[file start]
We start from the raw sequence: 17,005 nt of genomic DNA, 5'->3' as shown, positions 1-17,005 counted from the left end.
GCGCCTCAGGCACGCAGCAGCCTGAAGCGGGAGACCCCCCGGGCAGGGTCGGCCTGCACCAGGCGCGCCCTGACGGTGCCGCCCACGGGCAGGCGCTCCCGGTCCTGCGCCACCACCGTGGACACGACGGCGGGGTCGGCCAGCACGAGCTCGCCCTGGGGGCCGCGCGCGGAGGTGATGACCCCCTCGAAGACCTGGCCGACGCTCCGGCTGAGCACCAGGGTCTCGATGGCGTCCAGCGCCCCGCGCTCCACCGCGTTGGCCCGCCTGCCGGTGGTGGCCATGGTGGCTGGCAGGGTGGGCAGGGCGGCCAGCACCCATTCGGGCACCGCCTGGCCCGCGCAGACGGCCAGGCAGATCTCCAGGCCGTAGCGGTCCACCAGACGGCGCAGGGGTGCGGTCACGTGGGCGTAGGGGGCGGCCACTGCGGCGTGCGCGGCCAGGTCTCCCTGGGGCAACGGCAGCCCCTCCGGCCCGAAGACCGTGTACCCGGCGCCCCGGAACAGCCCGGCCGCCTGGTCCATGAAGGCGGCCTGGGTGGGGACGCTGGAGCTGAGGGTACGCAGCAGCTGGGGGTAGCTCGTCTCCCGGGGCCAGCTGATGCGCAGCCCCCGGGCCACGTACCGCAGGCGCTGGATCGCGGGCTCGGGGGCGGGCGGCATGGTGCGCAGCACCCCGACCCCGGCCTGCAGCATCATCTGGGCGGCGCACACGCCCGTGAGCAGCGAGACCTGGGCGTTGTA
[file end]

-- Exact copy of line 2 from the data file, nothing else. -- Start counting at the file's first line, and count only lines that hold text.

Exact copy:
GCGCCTCAGGCACGCAGCAGCCTGAAGCGGGAGACCCCCCGGGCAGGGTCGGCCTGCACCAGGCGCGCCCTGACGGTGCCGCCCACGGGCAGGCGCTCCCGGTCCTGCGCCACCACCGTGGACACGACGGCGGGGTCGGCCAGCACGAGCTCGCCCTGGGGGCCGCGCGCGGAGGTGATGACCCCCTCGAAGACCTGGCCGACGCTCCGGCTGAGCACCAGGGTCTCGATGGCGTCCAGCGCCCCGCGCTCCACCGCGTTGGCCCGCCTGCCGGTGGTGGCCATGGTGGCTGGCAGGGTGGGCAGGGCGGCCAGCACCCATTCGGGCACCGCCTGGCCCGCGCAGACGGCCAGGCAGATCTCCAGGCCGTAGCGGTCCACCAGACGGCGCAGGGGTGCGGTCACGTGGGCGTAGGGGGCGGCCACTGCGGCGTGCGCGGCCAGGTCTCCCTGGGGCAACGGCAGCCCCTCCGGCCCGAAGACCGTGTACCCGGCGCCCCGGAACAGCCCGGCCGCCTGGTCCATGAAGGCGGCCTGGGTGGGGACGCTGGAGCTGAGGGTACGCAGCAGCTGGGGGTAGCTCGTCTCCCGGGGCCAGCTGATGCGCAGCCCCCGGGCCACGTACCGCAGGCGCTGGATCGCGGGCTCGGGGGCGGGCGGCATGGTGCGCAGCACCCCGACCCCGGCCTGCAGCATCATCTGGGCGGCGCACACGCCCGTGAGCAGCGAGACCTGGGCGTTGTA